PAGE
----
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Act V, Scene 4
Claudio and Don Pedro call on Leonato and Antonio as per the agreement. All the ladies of the house are masked. Leonato presents one of them to Claudio as Antonio's daughter whom he shall marry. Claudio accepts her hand. When she takes off her mask, he is shocked to find that she is Hero herself. Don Pedro and Claudio are glad that Hero is not indeed dead, as they had been made to believe. Benedick now announces his decision to get married, of course, to Beatrice. The play ends with the news that Don John has been captured and all the characters proceed to dance.
All the anxiety and sorrow clouding the play is finally eliminated. There are now two bridal pairs united in happy wedlock. The scene is filled with bubbling wit, too. Benedick defends his changed attitude toward marriage, and claims he has emerged a wiser man. Changes in attitudes and perspectives make for better human beings.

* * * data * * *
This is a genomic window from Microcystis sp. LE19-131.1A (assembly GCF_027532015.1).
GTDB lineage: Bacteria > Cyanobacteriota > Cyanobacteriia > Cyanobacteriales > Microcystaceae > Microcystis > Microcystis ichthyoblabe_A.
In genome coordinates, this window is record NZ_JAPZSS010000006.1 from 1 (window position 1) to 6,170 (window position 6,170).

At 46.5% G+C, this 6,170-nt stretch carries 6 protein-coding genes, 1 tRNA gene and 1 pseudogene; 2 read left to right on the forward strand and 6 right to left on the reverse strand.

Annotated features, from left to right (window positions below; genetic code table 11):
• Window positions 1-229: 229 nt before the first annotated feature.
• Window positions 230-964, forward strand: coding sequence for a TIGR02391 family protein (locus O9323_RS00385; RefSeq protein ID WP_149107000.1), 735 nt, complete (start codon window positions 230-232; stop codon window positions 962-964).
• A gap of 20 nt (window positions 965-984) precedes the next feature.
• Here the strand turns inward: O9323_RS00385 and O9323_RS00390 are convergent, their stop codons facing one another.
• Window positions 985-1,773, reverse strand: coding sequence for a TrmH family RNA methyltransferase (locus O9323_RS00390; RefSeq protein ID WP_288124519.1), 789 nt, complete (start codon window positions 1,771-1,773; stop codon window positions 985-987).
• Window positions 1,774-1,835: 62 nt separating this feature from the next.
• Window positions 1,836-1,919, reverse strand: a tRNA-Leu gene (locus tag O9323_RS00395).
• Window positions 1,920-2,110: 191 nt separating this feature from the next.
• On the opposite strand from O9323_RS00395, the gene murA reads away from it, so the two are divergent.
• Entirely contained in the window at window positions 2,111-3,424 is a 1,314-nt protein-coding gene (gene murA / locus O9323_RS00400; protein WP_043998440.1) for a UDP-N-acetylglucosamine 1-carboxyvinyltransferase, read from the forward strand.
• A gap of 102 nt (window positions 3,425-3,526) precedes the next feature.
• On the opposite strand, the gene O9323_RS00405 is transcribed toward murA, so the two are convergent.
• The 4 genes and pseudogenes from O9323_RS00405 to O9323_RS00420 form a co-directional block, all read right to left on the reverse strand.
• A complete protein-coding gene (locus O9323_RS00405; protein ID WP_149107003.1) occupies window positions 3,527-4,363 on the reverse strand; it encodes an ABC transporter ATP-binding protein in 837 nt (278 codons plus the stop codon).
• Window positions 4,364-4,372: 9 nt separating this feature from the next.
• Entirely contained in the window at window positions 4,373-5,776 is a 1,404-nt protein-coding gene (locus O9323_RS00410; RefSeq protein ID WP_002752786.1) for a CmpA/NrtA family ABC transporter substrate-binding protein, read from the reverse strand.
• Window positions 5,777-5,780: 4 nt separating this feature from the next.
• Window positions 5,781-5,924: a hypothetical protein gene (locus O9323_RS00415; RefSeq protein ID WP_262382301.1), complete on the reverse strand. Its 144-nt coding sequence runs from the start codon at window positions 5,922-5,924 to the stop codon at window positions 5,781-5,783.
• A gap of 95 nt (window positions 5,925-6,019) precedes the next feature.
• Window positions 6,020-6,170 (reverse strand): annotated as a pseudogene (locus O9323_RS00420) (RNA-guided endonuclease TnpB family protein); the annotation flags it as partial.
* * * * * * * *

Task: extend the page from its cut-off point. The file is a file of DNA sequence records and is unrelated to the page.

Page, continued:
It is interesting to note the defense Benedick puts forward for his altered opinion of marriage. When Don Pedro taunts him on his decision to become "Benedick, the married man," Benedick replies that he is not going to be thwarted by sarcastic remarks which his friends might make about his decision to get married. He maintains that he has no reason to be ashamed of the change in his perspective because man is a "giddy thing." Man's views are subject to change and he cannot remain stubborn throughout.
The illusions of the play are focused in miniature in the final dance where masks are laid aside. The ladies unmask themselves. Finally identities are discovered. The pattern of the dance is one of celebration as the couples dance to the orderly rhythm of the music. The social order is restored, while the masked dance in an earlier scene had only been a confusion of identities and a maze of illusion.